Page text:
Most were not disappointed, but it is unlikely to win their votes.
Intimidation has risen sharply in recent weeks in an effort to scare the
Ndebele into supporting the president, even though they have consistently
voted against Zanu (PF) for more than two decades. The ruling party's
militia has rampaged through the region, torturing overt opposition
supporters. Mugabe's henchmen have threatened collective retribution on
those villages that do not support the president.
In the church, no one actually says who is bringing the terror. The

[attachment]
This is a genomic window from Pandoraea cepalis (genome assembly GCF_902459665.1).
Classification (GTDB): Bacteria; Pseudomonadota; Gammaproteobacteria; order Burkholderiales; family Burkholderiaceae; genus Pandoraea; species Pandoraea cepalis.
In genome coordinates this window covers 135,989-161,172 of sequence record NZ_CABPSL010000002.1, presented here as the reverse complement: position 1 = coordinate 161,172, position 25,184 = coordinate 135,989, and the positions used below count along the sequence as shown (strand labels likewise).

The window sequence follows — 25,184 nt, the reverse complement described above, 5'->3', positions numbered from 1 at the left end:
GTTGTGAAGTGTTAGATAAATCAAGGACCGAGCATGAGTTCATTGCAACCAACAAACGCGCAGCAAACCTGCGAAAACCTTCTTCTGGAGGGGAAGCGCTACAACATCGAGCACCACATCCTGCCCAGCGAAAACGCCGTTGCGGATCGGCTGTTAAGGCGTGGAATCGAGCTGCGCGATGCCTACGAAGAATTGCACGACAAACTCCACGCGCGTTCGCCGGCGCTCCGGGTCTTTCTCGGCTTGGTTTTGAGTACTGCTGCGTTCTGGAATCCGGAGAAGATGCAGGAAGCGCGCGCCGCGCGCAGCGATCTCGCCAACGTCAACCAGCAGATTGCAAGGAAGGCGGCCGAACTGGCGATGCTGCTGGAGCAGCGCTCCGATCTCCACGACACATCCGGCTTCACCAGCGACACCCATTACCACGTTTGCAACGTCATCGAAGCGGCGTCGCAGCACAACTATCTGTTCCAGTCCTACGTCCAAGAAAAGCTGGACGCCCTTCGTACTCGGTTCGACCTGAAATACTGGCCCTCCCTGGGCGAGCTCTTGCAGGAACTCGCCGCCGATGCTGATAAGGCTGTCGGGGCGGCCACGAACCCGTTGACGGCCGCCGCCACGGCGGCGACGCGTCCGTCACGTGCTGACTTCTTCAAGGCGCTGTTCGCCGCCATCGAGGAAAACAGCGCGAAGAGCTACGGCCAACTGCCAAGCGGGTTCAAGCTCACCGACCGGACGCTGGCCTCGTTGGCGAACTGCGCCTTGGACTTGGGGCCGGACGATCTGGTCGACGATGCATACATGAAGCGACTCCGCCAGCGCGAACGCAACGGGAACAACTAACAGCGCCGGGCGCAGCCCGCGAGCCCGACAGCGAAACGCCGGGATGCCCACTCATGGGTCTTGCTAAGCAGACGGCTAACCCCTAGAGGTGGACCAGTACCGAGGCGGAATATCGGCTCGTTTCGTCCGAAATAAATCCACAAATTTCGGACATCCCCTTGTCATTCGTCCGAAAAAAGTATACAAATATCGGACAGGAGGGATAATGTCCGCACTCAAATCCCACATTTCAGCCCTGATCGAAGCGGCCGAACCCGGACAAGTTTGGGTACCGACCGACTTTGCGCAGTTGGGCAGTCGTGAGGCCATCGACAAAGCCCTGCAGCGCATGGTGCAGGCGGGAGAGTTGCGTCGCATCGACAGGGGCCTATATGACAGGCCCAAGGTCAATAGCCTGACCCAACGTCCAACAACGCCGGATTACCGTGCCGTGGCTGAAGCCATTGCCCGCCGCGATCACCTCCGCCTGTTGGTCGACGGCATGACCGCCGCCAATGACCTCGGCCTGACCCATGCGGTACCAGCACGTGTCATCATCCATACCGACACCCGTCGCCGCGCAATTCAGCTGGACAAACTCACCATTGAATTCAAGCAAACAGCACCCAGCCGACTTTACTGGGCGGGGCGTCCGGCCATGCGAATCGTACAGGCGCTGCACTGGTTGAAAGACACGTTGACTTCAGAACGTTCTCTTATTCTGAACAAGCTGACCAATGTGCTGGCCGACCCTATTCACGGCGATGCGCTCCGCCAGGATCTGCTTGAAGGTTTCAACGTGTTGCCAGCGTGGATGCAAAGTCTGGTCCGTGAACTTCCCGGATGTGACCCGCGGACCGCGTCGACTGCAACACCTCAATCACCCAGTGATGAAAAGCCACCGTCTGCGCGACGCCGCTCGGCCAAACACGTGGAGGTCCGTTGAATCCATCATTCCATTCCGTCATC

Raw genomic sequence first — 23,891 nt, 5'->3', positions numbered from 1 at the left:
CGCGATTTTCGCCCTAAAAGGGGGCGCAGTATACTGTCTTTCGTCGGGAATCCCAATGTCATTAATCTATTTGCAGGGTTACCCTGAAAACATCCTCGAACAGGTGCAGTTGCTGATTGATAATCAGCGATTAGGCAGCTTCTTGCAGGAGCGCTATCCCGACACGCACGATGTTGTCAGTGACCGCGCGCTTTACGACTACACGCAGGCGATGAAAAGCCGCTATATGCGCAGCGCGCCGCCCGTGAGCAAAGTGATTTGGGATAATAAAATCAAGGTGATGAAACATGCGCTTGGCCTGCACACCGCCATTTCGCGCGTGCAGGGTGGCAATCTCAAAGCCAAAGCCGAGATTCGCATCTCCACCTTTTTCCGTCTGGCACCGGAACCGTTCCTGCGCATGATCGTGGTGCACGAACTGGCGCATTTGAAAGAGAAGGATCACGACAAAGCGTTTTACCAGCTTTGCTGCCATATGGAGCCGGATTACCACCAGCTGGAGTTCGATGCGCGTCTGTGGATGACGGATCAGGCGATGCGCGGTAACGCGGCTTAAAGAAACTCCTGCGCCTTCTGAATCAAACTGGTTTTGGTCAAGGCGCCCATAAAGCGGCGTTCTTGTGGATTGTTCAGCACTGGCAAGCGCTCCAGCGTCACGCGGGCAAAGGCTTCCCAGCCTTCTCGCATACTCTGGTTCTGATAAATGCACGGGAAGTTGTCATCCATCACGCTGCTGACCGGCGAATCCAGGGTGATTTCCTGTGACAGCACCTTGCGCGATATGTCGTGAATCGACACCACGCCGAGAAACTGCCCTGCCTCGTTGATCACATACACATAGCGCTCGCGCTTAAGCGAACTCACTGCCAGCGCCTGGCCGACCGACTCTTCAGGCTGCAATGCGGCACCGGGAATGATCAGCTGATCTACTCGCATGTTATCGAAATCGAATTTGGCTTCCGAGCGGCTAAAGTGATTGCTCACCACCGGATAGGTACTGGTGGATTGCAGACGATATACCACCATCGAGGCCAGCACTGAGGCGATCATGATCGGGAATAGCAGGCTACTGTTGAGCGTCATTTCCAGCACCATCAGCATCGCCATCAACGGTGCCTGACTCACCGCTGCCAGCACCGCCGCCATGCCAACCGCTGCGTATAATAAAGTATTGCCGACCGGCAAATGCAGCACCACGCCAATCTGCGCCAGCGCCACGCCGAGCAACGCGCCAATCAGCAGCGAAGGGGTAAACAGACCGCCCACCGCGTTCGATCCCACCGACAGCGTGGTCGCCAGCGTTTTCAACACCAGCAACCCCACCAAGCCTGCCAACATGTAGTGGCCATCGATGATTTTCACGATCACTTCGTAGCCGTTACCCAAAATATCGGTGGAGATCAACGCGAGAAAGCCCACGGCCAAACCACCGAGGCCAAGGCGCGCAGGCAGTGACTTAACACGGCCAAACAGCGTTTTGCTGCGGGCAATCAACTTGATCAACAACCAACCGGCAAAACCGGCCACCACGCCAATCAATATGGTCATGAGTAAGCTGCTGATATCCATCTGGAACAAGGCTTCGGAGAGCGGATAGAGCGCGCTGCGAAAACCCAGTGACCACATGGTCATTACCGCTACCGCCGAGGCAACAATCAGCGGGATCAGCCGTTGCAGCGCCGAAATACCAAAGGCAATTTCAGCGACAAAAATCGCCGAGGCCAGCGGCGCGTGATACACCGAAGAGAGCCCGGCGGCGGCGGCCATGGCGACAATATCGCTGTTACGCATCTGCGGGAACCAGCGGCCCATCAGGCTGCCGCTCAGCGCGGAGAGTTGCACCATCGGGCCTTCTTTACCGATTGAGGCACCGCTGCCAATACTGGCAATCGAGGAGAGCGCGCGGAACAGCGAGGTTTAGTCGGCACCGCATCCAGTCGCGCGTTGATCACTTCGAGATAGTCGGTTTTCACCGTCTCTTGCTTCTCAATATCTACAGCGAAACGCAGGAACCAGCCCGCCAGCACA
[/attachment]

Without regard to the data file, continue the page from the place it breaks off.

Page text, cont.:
identities are implicit and unspoken until a girl, about 12 years old, pipes
up. "It's Zanu (PF). They are forcing people to buy party cards or they beat
you," she says. Sansole believes the intimidation will not work. "I detect a
mood of determination," he said. "There's a consensus here that Mugabe has
to go."